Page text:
RAIB has put forward three recommendations, two of which are addressed to Network Rail. The first recommendation is in relation to keeping members of workgroups working on or near the line within designated safe limits at times when some or all lines remain open to traffic. The second recommendation is in relation to comprehending the nature and the reasons behind the rule and behavioural non-compliance observed by RAIB in its investigation. A recommendation has also been given to Rail Delivery Group to work with the wider rail industry to improve the judgement of train drivers as to whether track workers are in a dangerous position with reinforcement via the train horn to provide urgent warnings.
RAIB has identified five learning points which relate to:
- Train drivers sounding an urgent warning to track workers where there is uncertainty whether they have moved clear of the line that the train is travelling on
- Track workers looking to confirm which line a train is travelling when hearing a train warning horn
- Track workers having fast access to emergency contact details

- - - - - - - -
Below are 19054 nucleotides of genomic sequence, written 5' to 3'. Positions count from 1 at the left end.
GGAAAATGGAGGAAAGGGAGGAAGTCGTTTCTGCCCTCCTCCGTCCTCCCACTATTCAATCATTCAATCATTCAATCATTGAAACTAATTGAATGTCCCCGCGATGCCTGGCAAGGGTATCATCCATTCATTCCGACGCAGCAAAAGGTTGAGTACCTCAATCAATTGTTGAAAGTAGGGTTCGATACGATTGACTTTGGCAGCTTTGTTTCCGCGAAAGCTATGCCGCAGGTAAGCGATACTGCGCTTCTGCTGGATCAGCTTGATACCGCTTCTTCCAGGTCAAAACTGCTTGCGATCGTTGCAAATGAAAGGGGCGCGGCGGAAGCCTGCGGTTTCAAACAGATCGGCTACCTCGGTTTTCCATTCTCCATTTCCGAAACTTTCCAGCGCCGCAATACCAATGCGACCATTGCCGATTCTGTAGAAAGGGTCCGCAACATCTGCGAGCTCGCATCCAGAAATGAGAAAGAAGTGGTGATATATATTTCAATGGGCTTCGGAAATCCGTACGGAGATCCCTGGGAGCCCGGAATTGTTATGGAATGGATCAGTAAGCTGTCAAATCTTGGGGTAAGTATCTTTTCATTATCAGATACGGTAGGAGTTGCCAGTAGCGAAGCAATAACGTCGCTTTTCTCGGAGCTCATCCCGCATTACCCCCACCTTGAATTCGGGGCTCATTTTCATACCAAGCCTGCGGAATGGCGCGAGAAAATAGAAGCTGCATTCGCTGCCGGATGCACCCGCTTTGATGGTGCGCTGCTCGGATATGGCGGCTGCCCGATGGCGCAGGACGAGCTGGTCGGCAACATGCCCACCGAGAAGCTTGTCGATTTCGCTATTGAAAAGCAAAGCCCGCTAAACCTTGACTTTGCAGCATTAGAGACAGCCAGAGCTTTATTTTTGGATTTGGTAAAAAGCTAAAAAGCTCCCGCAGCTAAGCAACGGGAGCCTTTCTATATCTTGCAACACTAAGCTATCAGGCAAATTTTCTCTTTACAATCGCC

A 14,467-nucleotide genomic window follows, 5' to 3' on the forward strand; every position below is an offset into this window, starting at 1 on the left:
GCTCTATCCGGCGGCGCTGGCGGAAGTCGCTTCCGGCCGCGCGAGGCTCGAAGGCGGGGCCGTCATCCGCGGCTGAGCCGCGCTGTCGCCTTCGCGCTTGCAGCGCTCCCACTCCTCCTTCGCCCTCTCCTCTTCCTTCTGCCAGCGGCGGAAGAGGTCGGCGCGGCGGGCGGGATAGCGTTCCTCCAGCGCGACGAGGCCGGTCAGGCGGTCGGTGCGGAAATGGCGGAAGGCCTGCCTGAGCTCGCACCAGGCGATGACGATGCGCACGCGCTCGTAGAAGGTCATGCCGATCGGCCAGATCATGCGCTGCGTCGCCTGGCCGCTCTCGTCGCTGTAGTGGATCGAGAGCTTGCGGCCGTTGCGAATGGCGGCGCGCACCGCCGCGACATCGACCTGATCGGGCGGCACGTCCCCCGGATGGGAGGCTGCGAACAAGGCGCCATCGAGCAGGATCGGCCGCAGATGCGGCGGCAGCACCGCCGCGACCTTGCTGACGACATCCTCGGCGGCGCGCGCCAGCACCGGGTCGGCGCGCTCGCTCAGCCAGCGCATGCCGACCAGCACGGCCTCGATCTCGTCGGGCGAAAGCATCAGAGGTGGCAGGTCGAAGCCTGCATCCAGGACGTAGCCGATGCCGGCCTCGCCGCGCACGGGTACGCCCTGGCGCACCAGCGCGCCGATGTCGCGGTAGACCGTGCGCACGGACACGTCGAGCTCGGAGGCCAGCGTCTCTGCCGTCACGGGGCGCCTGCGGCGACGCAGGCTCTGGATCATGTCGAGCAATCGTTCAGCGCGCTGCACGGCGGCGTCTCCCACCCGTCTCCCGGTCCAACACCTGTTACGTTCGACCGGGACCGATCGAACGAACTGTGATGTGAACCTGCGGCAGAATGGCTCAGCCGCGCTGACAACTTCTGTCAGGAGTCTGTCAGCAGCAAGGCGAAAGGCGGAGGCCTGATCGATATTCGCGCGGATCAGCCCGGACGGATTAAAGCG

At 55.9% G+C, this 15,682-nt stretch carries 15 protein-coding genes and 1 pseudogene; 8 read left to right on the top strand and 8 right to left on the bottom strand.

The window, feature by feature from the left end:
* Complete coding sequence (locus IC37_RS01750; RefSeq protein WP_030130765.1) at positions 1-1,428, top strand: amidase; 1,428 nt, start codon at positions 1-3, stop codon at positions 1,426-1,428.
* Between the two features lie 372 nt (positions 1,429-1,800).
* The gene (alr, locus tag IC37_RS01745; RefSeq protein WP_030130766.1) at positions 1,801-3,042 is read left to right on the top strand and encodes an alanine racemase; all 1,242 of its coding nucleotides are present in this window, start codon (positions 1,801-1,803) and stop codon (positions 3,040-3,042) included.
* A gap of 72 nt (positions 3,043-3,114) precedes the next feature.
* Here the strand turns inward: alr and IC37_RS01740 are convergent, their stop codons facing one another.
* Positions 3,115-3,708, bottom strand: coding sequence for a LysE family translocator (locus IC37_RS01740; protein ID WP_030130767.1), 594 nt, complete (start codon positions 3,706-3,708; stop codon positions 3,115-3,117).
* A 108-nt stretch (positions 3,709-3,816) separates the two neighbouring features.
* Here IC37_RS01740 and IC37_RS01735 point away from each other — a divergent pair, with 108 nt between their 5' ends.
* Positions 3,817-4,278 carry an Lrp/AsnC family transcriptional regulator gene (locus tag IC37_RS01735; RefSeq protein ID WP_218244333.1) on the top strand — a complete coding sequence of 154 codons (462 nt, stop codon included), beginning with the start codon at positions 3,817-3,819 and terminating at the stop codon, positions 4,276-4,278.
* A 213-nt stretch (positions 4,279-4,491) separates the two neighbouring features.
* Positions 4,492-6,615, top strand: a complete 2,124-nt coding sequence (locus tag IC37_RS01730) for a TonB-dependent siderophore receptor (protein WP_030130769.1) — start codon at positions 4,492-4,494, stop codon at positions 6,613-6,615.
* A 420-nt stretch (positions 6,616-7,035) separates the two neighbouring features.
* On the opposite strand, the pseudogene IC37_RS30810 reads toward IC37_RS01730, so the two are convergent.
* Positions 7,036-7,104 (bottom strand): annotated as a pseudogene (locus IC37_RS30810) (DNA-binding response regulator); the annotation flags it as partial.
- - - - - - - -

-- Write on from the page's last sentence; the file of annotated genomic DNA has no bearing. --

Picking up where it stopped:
- Those creating patrol diagrams or similar to have a correct understanding of the distances of positions of safety from open running lines
- Planners and others who are involved in assembling safe systems of work to consult related patrol diagrams to check for inconsistencies between them
Andrew Hall, Chief Inspector of Rail Accidents said: “As RAIB publishes its report on the tragic death of a track worker at Surbiton last year, our thoughts are with his family and friends.
“After a period of almost five years with no fatalities involving moving trains, track maintenance staff have died in accidents each year from 2018 to 2021.
“In 2019, two track workers were killed near Margam in South Wales, and our investigation found unsafe working practices that had not been detected by Network Rail’s management assurance arrangements.